On 30th March RSPB Lancaster group and Lancaster, Morecambe and District Fairtrade Group shared a very interesting online event which started with introductions mainly outlining local aspects of RSPB and Fairtrade and then focused on the great Gola Rainforest in Sierra Leone. The RSPB has helped in a project that has not only created a rainforest national park but has also produced some delicious Fairtrade chocolate!
The film “Guardians of the Rainforest” was shown which lifts my spirits whenever I watch it. It shows how cocoa farmers have come together to protect the forest, and develop their communities through Fairtrade. The challenge for the people of the forest edge is to find ways to increase their income without harming the rainforest. The film explores ‘forest friendly farming’, where cocoa farmers work together in a Fairtrade co-operative, farm organically, and respect the trees, animals and birds.
As the evening progressed my admiration for the people involved in setting up and maintaining the Gola Rainforest National Park and the Fairtrade co-operative, Golea Gorbo, increased even more.
Former RSPB Chief Technical Advisor on the Gola Programme with Sierra Leone Government, Colin Pringle, related his experience of working on a project that has done so much to protect both wildlife and people. During his talk we learned how he had collaborated with leaders representing each of the relevant Districts in Sierra Leone’s parliament referred to as “Paramount Chiefs” and he also had meetings with the President. Together they helped to set up the system and legal framework to facilitate the development of the Gola Project resulting in an area the size of Wales becoming a National Park patrolled by 150 rangers. For it to be such a success the individuals from different indigenous groups need to forget their differences when they patrol the forest.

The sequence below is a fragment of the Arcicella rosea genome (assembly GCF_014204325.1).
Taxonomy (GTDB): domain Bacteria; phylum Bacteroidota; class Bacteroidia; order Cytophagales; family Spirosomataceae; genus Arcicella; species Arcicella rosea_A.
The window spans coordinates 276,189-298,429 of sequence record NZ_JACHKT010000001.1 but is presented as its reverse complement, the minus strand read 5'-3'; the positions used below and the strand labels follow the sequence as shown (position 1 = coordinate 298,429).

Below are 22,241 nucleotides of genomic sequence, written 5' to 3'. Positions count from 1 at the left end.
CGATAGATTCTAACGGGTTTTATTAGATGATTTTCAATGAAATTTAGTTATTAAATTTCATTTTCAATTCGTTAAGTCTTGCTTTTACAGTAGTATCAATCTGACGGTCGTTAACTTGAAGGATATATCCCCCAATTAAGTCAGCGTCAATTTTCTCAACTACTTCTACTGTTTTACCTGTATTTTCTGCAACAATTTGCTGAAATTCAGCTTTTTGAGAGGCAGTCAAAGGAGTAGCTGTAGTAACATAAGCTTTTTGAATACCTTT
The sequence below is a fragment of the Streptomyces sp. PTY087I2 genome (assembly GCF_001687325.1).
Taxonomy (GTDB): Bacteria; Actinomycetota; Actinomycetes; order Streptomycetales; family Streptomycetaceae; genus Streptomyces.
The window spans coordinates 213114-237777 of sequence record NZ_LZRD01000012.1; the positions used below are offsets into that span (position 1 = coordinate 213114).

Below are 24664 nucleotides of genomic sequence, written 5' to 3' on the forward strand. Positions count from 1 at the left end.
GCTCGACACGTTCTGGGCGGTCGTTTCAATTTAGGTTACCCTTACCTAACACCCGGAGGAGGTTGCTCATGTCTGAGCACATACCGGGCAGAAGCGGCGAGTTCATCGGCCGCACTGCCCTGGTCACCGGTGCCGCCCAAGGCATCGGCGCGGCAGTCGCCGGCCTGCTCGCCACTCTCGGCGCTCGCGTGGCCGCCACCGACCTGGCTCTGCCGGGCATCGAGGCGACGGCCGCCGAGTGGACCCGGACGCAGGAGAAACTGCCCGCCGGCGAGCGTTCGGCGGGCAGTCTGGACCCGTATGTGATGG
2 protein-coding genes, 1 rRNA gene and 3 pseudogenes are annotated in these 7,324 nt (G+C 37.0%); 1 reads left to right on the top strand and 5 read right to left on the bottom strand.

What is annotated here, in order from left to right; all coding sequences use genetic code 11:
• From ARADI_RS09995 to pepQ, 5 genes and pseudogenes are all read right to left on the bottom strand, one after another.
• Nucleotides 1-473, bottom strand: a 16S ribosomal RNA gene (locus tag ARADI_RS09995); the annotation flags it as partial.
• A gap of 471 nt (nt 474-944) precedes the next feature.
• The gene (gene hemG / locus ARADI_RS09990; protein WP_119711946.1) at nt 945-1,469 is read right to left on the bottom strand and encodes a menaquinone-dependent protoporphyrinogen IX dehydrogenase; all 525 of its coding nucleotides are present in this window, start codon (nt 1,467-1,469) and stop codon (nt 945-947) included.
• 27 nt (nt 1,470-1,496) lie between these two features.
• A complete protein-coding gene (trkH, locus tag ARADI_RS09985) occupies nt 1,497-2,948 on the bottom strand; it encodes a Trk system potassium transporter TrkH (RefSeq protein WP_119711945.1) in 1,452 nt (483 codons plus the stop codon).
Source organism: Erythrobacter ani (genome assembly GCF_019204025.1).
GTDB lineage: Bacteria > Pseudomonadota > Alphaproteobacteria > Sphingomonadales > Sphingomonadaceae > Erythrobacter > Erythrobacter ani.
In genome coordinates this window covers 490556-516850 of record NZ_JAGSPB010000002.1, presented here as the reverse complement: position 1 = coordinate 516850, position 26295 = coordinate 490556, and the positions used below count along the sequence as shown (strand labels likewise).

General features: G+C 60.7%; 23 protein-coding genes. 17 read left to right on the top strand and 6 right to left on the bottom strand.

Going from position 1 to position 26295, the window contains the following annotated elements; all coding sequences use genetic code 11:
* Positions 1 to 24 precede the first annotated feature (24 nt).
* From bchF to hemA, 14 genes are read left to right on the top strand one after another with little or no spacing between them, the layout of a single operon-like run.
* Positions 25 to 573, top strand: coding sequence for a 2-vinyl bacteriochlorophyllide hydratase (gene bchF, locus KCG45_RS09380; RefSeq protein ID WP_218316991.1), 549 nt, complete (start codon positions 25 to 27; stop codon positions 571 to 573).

We heard that there are very few of the striking “rock fowl” picathartes birds which build mud nests attached to rocks in the Gola Rainforest. Colin admits that he was extremely lucky to see a pygmy hippo in the wild which is also an endangered species of the Gola Rainforest. These creatures have been helped by the way the National Park and surrounding land is under “Forest Friendly Farming” usage because the areas of true rainforest are linked making their habitat effectively larger and more sustainable. This benefits us all. Loss of rainforest and its diversity is damaging to the world as a whole for many reasons.
During the session reference was made to other RSPB projects abroad. Alasdair McKee, RSPB Local Groups Officer, described the way that albatrosses have been protected from accidental death when they dive for bait on fishing lines.
Comments of appreciation included:
“I had no idea that the RSPB are involved in projects abroad and to learn the connection with Fairtrade was fascinating. We try to buy Fairtrade whenever possible.”
“It is so impressive seeing the folks working as a community, embracing conservation and reaping the rewards.”
RSPB International Work